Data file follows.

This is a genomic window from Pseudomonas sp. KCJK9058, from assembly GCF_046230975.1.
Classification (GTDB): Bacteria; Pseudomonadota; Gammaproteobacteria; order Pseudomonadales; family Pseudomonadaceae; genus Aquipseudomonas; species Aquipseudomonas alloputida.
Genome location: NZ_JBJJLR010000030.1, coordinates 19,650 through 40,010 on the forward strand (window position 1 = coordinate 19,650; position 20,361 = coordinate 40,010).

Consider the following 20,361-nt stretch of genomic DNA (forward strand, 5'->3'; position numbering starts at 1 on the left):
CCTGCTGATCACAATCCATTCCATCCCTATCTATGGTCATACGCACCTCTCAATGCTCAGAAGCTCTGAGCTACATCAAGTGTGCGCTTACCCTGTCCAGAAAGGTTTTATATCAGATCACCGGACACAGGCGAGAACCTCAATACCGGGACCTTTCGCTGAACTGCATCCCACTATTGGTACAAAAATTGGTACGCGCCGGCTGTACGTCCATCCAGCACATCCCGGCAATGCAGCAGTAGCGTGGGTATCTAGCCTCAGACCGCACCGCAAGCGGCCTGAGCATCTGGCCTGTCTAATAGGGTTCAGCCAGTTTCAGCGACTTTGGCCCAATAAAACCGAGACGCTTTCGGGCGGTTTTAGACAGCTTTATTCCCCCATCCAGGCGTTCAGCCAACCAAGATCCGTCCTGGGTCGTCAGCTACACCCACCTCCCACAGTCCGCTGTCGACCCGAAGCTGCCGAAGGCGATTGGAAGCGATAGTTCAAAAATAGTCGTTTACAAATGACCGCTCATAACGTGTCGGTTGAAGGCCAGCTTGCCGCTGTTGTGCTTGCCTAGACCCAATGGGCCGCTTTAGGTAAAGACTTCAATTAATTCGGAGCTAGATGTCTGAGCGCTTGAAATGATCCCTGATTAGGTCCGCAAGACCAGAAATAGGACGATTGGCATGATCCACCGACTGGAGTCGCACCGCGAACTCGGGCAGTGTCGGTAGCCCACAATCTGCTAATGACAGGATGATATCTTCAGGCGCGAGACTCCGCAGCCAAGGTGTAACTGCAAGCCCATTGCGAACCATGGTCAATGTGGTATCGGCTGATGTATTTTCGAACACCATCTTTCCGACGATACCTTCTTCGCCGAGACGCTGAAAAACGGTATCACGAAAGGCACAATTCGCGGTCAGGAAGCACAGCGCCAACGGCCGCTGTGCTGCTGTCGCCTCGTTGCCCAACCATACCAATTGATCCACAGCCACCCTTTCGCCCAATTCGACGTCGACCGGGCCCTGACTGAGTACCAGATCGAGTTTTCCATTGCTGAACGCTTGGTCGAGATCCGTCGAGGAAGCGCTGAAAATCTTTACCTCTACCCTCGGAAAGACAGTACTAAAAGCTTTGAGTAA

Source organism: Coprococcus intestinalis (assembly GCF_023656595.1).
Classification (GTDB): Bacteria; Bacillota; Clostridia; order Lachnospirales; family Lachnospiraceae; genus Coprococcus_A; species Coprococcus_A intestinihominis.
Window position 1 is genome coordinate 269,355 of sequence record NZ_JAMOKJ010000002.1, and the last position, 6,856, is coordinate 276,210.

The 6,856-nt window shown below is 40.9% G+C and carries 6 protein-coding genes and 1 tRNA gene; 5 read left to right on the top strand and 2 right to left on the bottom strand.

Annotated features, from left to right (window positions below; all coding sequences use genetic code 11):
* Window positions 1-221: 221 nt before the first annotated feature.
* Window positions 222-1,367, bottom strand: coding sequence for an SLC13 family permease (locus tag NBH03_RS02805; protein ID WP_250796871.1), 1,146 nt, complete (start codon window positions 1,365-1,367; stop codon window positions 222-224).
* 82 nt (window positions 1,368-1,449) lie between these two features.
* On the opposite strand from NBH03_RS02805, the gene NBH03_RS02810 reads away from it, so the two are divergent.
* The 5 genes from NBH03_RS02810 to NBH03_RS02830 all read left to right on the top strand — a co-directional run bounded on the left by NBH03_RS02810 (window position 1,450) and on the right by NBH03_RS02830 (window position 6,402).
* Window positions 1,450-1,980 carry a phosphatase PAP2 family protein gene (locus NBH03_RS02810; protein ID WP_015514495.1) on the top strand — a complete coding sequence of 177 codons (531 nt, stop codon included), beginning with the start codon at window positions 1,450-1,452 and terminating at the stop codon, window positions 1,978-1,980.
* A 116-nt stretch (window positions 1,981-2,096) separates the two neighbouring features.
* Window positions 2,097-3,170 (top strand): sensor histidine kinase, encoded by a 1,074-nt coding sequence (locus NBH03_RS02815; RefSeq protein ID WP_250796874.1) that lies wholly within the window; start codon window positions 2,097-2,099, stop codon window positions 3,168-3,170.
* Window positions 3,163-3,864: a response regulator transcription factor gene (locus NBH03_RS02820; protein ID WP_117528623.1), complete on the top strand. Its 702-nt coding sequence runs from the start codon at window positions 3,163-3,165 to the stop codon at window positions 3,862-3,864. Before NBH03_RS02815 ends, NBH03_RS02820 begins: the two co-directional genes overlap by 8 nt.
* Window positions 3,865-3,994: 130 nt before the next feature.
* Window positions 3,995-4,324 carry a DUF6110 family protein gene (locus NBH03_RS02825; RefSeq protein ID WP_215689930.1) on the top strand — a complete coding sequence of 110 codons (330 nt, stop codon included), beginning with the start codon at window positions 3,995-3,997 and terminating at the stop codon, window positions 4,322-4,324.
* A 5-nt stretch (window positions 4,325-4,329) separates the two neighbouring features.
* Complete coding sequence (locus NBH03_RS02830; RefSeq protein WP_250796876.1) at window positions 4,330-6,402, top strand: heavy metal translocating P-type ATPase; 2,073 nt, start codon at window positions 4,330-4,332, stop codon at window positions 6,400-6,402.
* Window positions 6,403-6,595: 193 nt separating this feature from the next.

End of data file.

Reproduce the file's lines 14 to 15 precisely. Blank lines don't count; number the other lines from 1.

* On the opposite strand from NBH03_RS02805, the gene NBH03_RS02810 reads away from it, so the two are divergent.
* The 5 genes from NBH03_RS02810 to NBH03_RS02830 all read left to right on the top strand — a co-directional run bounded on the left by NBH03_RS02810 (window position 1,450) and on the right by NBH03_RS02830 (window position 6,402).